Divorce may threaten retirement plans

On behalf of Jeffrey N. Greenblatt of Joseph, Greenwald & Laake, PA posted in Property Division on Friday, July 11, 2014.

People in Maryland know that divorce can be an expensive proposition. In Maryland, it means that a divorcing spouse is entitled to an equitable share of all marital property, which is essentially all property obtained during the marriage. When most people think about property division, the first thoughts tend to gravitate towards tangible items, such as the marital home. While real estate is indeed an important piece of the property division settlement, some of the most important pieces of marital property may be tucked away in a 401(k) or other retirement account.

Every American dreams of a comfortable retirement, which is why many people try to save as much as they can for when that day comes when they can set aside their careers and live their lives according to their own rules. Many people receive retirement benefits through their employer, and may also contribute to a separate retirement account. Of course, people also pay a substantial amount towards the Social Security system each month, with the expectation that one day they will be able to rely on these funds.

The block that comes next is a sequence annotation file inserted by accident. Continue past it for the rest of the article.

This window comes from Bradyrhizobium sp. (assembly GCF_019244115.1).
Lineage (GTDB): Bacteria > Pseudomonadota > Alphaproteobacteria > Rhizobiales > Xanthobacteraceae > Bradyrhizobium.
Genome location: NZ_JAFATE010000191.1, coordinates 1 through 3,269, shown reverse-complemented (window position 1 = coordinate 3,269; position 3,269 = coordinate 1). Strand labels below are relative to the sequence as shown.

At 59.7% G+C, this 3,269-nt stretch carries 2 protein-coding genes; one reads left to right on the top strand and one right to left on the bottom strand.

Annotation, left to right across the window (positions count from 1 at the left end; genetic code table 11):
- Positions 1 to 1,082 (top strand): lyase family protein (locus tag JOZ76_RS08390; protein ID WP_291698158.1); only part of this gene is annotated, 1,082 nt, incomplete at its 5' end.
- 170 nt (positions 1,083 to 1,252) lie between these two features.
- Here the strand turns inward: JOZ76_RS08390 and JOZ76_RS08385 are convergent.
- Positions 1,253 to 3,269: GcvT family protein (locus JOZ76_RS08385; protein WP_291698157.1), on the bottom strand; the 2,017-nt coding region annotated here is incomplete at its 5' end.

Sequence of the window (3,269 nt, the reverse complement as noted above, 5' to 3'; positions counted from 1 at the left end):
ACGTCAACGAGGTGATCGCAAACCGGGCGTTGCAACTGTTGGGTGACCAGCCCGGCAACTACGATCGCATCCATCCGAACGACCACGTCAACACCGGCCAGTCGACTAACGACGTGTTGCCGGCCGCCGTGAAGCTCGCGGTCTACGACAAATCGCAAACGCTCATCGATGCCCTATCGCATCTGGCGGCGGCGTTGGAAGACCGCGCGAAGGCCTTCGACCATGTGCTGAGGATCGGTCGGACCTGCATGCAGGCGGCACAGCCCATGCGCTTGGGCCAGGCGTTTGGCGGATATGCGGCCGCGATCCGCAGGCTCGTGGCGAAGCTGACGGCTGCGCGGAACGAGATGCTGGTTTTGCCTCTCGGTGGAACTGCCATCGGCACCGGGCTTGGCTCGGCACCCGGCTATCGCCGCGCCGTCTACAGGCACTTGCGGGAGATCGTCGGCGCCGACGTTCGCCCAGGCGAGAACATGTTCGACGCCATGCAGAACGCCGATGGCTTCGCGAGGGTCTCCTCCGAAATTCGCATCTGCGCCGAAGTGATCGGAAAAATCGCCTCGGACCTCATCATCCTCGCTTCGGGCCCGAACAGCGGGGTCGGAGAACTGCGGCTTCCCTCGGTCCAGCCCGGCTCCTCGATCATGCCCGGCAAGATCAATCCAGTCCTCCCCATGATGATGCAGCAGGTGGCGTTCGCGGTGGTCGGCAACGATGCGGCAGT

Over the course of a marriage these retirement assets can really add up and when it comes time for a divorce, the spouse may be entitled to a roughly equal portion of these assets as part of the asset division agreement. This can be very damaging for a person who has carefully saved and planned for their retirement, and as people get closer to retirement age they have even less time to compensate for these lost assets.

This is just one reason why people need to aggressively defend their retirement savings from a divorcing spouse. People who are considering divorce should make sure they understand how a divorce can affect their retirement plans and how to best protect their retirement assets during a divorce.

Source: New York Times, "Retirement Plans Thrown Into Disarray by a Divorce," Constance Gustke, June 27, 2014